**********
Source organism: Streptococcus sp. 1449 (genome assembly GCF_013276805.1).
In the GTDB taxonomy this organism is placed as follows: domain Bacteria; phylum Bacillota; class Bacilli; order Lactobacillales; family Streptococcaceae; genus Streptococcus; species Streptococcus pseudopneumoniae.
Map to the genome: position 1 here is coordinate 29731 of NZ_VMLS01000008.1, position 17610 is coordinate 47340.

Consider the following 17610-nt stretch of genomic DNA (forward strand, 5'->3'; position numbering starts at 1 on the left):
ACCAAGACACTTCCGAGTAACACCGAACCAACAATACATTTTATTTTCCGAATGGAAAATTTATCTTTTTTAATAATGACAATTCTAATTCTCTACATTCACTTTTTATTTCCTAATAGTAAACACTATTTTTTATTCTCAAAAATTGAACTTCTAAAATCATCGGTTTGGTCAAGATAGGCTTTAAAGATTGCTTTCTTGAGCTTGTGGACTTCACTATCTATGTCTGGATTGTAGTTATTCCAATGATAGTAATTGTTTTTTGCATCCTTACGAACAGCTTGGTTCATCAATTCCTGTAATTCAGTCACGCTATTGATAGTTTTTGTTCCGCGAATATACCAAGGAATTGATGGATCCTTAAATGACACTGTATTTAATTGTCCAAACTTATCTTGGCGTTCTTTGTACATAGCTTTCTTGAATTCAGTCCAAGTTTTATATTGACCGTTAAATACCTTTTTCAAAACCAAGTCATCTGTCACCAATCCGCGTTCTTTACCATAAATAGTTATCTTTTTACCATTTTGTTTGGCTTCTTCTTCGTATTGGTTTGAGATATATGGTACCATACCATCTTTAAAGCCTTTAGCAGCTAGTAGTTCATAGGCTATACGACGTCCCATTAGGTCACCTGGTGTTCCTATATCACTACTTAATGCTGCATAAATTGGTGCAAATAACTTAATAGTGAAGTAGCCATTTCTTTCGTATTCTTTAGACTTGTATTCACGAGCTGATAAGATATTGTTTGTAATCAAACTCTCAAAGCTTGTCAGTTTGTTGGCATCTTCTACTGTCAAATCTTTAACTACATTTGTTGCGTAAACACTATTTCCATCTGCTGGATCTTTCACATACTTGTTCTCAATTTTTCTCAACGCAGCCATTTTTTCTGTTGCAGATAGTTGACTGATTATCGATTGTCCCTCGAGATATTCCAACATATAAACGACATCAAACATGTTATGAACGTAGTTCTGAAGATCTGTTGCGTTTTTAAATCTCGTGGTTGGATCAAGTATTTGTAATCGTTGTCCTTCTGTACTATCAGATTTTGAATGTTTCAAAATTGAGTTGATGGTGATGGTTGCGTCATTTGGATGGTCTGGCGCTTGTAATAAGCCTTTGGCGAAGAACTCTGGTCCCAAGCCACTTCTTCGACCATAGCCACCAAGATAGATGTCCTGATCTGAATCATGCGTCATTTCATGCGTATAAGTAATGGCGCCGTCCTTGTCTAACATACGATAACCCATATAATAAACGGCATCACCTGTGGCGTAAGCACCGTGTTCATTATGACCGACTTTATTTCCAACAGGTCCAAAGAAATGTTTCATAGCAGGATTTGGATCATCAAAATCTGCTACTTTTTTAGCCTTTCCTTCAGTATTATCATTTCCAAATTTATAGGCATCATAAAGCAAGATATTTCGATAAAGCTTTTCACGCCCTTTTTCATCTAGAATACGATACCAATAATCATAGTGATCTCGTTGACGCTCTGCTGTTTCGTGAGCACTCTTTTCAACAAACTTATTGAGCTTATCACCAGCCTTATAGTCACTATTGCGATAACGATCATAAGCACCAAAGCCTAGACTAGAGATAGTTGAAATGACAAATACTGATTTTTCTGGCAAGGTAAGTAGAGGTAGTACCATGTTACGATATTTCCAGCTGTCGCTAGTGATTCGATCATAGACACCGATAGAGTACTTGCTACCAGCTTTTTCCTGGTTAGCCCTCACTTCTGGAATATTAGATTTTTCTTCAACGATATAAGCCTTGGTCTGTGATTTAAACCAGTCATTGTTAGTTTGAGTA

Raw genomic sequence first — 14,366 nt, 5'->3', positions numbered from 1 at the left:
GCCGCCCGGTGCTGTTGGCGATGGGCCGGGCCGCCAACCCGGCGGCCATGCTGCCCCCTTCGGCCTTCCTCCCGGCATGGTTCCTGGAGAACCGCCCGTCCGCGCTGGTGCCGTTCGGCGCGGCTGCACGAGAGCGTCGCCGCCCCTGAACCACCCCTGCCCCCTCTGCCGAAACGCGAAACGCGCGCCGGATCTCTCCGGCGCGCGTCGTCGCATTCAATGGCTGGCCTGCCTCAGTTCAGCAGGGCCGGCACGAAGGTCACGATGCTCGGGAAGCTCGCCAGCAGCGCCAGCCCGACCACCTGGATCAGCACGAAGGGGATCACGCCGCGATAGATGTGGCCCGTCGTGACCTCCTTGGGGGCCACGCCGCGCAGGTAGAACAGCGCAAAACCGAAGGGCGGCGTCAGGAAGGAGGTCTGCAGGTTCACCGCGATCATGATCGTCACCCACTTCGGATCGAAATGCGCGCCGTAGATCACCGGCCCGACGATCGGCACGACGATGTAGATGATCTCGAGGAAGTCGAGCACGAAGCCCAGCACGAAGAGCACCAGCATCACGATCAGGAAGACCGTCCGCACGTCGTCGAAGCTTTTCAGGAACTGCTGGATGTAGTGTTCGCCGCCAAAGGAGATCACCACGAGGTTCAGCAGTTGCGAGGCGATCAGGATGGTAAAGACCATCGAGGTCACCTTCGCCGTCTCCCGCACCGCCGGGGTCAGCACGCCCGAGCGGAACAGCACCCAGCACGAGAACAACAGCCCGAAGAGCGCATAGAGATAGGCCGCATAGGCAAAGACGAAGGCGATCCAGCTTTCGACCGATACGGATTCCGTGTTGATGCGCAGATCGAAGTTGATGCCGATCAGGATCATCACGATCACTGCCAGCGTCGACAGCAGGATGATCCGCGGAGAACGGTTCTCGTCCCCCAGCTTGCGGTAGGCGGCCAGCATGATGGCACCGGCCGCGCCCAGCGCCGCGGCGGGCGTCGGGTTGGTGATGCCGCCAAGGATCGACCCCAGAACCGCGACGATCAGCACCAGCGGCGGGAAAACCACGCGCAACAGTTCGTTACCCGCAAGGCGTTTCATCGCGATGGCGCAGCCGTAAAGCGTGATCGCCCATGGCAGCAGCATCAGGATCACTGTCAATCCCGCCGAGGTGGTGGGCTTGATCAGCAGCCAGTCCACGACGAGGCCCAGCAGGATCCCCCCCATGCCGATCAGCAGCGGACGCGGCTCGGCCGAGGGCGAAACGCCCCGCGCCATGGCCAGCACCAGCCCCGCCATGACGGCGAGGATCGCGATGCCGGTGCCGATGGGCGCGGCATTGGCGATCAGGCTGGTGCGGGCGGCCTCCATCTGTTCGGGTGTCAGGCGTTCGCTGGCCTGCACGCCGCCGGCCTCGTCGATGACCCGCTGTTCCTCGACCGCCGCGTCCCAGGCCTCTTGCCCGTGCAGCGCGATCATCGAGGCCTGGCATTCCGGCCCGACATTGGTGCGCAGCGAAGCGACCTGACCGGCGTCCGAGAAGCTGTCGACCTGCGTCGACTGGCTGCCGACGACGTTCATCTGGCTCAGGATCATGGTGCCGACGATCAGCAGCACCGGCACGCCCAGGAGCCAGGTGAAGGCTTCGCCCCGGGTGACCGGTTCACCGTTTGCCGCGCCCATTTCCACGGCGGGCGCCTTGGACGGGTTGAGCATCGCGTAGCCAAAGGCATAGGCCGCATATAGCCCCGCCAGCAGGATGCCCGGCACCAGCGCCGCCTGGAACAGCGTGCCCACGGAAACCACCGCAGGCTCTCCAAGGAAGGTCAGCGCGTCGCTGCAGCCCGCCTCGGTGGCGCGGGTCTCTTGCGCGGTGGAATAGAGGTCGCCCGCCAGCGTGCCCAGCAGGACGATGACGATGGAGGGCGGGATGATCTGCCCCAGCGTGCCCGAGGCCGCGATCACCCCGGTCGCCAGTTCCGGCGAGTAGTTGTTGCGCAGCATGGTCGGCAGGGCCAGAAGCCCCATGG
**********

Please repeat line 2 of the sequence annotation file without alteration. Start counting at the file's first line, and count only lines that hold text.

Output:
In the GTDB taxonomy this organism is placed as follows: domain Bacteria; phylum Bacillota; class Bacilli; order Lactobacillales; family Streptococcaceae; genus Streptococcus; species Streptococcus pseudopneumoniae.